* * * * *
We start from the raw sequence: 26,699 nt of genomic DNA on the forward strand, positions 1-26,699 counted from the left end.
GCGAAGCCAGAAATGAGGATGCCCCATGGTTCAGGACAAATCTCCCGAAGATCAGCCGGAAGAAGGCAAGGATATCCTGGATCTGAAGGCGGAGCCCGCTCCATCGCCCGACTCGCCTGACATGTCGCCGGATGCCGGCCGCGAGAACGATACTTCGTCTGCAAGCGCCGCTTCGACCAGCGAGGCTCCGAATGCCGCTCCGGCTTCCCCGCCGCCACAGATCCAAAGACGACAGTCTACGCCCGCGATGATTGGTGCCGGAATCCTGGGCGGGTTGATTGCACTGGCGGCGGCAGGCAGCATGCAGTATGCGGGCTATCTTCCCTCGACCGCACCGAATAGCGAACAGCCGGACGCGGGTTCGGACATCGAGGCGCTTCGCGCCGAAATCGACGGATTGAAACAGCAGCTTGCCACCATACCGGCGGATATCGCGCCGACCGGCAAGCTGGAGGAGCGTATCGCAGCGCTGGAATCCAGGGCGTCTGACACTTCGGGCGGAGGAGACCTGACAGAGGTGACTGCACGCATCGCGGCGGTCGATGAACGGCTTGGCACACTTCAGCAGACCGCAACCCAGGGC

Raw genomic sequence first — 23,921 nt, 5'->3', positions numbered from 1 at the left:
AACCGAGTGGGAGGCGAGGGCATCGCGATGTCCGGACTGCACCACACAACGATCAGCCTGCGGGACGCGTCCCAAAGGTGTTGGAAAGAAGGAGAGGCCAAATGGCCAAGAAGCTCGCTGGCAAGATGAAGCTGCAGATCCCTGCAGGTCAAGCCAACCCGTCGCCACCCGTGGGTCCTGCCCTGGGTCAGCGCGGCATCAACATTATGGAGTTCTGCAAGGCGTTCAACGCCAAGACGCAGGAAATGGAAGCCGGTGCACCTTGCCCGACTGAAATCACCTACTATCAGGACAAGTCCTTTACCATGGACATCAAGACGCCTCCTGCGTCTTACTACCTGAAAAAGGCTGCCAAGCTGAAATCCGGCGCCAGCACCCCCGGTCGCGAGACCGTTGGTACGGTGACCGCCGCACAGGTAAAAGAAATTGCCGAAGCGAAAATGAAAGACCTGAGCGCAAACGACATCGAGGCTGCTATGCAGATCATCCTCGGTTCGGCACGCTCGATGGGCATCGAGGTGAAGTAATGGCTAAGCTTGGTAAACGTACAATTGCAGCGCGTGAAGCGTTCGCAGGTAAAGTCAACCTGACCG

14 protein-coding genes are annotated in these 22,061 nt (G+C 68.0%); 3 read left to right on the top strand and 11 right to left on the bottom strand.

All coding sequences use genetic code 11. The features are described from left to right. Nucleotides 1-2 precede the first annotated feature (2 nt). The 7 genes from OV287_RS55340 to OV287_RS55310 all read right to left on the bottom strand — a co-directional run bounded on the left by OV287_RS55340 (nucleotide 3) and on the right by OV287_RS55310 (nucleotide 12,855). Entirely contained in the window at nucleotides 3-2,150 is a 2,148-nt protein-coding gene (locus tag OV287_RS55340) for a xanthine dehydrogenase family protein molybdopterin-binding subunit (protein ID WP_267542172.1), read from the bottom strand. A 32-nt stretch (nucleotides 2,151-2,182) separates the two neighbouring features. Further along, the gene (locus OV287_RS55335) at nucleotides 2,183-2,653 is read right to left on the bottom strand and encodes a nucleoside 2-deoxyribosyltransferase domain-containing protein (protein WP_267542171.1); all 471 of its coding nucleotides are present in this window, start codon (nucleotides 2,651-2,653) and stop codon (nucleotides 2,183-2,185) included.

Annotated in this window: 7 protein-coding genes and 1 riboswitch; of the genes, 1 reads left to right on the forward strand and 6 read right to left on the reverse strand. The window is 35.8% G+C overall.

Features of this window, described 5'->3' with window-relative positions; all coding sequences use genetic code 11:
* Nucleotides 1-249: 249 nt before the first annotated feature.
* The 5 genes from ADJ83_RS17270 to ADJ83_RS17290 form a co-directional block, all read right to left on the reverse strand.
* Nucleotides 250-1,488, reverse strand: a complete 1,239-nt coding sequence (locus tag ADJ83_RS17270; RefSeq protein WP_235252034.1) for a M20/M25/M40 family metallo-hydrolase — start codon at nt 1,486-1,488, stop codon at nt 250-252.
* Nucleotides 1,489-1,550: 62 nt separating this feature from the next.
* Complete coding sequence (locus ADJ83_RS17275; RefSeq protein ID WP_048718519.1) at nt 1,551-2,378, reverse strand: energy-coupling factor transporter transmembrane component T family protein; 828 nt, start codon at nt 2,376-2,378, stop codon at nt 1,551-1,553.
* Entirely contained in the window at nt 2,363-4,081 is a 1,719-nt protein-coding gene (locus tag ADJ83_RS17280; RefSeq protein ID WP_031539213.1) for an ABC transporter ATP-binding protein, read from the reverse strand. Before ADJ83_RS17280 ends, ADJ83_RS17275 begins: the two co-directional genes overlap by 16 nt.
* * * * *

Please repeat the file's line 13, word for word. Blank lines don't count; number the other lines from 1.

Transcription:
* Complete coding sequence (locus ADJ83_RS17275; RefSeq protein ID WP_048718519.1) at nt 1,551-2,378, reverse strand: energy-coupling factor transporter transmembrane component T family protein; 828 nt, start codon at nt 2,376-2,378, stop codon at nt 1,551-1,553.